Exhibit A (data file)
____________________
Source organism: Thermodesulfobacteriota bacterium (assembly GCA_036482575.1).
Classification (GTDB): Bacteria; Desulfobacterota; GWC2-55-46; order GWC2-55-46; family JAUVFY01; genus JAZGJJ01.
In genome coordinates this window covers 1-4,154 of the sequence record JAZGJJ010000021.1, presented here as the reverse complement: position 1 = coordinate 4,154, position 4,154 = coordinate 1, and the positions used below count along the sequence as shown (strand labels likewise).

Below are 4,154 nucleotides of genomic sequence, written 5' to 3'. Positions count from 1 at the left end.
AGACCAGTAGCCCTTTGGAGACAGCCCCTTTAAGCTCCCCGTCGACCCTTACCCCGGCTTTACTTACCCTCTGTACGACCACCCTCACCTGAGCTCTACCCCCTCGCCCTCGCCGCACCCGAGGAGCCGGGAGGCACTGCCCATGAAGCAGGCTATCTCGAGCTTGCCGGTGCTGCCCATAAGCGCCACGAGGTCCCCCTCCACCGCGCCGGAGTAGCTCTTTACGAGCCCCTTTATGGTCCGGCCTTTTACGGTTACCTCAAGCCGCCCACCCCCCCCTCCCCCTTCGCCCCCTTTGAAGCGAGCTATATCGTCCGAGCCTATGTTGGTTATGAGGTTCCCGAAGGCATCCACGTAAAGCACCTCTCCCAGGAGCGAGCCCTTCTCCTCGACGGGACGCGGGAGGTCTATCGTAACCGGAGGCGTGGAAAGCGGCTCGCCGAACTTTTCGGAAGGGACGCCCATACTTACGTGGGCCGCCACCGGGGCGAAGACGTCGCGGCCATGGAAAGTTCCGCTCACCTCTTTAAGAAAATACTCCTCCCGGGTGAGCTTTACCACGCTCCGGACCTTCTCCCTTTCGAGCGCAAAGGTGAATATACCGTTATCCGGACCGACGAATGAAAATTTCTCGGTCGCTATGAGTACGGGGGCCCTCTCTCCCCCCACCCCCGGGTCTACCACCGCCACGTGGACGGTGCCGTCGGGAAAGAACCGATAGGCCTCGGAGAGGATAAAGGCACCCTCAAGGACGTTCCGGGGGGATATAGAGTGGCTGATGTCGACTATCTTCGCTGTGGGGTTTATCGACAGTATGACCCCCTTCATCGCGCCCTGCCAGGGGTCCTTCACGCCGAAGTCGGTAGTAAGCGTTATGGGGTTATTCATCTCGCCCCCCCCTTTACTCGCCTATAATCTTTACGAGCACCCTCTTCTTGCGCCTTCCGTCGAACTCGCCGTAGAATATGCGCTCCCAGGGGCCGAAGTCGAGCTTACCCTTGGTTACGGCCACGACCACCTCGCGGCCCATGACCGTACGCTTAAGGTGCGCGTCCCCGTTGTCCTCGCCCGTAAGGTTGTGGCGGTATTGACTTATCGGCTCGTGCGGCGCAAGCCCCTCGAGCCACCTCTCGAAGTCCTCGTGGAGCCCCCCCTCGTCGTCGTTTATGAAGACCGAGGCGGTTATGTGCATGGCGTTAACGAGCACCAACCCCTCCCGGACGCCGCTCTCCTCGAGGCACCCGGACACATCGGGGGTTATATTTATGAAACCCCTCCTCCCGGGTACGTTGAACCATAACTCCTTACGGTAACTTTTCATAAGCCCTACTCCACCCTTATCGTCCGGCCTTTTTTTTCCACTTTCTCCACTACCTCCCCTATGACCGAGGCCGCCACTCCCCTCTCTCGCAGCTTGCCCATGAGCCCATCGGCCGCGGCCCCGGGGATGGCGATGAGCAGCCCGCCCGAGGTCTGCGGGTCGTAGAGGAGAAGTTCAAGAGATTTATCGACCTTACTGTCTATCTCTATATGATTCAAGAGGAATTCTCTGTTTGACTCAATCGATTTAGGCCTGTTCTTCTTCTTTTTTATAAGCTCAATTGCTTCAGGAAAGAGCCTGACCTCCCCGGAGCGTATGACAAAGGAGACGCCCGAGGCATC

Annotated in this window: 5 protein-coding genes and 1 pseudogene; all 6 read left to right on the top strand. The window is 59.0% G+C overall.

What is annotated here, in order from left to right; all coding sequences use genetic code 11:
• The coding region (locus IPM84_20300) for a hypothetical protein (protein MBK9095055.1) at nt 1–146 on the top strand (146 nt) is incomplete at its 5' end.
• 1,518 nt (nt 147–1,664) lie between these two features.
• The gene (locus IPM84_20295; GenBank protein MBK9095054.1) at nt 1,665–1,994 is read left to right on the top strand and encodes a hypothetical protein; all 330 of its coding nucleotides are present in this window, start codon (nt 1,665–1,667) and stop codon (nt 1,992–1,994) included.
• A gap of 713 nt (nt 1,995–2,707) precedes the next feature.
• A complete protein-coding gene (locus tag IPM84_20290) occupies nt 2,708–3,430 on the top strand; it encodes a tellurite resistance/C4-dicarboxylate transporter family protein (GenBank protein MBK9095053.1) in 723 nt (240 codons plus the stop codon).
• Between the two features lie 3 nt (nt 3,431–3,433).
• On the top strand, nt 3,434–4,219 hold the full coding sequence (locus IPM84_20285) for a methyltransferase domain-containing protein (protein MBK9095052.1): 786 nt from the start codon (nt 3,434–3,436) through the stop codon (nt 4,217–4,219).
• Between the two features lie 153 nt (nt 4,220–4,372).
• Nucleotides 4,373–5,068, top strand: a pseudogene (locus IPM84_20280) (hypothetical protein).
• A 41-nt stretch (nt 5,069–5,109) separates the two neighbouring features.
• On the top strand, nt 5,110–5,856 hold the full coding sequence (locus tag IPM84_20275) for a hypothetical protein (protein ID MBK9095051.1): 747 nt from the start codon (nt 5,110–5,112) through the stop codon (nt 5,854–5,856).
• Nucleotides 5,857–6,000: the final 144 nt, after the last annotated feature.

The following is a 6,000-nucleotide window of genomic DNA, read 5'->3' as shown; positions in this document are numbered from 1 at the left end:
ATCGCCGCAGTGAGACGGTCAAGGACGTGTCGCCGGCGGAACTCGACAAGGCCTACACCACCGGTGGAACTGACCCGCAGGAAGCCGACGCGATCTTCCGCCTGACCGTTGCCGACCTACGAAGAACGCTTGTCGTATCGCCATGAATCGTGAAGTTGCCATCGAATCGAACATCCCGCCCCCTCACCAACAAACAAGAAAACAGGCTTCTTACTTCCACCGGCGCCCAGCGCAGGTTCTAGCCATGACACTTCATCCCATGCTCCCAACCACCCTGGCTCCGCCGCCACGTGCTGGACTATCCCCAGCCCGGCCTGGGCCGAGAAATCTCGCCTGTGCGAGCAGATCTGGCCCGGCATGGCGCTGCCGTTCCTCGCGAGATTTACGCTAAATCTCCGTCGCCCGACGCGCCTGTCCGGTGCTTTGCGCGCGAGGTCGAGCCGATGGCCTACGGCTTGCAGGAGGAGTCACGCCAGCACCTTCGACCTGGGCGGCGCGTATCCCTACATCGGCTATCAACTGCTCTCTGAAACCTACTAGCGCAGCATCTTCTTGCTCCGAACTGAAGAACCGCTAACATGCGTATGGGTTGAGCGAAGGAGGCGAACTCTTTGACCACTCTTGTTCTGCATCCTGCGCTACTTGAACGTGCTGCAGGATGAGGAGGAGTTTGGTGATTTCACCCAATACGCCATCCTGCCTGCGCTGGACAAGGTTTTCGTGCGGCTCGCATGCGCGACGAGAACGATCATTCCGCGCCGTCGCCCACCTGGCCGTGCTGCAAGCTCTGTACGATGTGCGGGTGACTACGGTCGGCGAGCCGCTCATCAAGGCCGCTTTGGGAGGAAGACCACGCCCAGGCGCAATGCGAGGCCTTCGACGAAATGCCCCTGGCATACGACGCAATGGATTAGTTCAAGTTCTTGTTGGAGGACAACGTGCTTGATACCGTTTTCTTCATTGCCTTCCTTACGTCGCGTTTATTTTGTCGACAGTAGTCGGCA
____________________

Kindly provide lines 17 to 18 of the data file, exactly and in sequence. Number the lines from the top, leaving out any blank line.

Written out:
• A 41-nt stretch (nt 5,069–5,109) separates the two neighbouring features.
• On the top strand, nt 5,110–5,856 hold the full coding sequence (locus tag IPM84_20275) for a hypothetical protein (protein ID MBK9095051.1): 747 nt from the start codon (nt 5,110–5,112) through the stop codon (nt 5,854–5,856).